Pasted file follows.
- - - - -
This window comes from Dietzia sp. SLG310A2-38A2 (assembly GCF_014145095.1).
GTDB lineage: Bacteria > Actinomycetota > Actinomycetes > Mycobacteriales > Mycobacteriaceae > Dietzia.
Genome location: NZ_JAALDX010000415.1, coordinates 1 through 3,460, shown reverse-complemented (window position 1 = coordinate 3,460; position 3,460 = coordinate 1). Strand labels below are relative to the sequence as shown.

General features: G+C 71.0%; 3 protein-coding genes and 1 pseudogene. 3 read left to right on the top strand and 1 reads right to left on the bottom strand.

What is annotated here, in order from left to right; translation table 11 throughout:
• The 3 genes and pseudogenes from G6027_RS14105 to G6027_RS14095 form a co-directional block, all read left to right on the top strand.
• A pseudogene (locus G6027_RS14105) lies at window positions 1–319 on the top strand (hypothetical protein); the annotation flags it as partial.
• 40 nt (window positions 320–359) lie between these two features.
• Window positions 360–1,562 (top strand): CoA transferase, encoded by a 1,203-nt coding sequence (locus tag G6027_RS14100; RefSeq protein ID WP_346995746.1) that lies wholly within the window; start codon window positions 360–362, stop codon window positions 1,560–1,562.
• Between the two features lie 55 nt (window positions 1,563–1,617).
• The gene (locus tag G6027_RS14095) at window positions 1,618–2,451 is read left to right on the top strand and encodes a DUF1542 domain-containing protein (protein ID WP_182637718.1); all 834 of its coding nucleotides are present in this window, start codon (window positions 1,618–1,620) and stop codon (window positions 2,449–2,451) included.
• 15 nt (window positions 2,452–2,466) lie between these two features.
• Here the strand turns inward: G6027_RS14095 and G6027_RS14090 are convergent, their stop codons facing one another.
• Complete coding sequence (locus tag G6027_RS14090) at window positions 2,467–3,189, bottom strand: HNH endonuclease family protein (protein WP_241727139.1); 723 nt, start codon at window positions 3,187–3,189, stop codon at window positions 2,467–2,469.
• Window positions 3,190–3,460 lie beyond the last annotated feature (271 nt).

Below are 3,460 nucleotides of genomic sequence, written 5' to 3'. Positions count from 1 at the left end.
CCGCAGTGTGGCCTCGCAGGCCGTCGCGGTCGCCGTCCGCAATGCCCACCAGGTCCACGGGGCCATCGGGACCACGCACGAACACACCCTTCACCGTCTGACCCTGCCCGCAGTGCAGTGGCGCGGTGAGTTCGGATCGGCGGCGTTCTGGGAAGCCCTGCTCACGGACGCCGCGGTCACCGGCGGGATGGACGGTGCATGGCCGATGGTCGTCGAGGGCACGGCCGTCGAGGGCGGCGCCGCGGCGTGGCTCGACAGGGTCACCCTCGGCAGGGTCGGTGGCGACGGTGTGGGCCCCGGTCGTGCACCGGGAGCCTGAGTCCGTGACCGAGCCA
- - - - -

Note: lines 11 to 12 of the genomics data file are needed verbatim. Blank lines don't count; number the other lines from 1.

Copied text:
• The gene (locus tag G6027_RS14095) at window positions 1,618–2,451 is read left to right on the top strand and encodes a DUF1542 domain-containing protein (protein ID WP_182637718.1); all 834 of its coding nucleotides are present in this window, start codon (window positions 1,618–1,620) and stop codon (window positions 2,449–2,451) included.
• 15 nt (window positions 2,452–2,466) lie between these two features.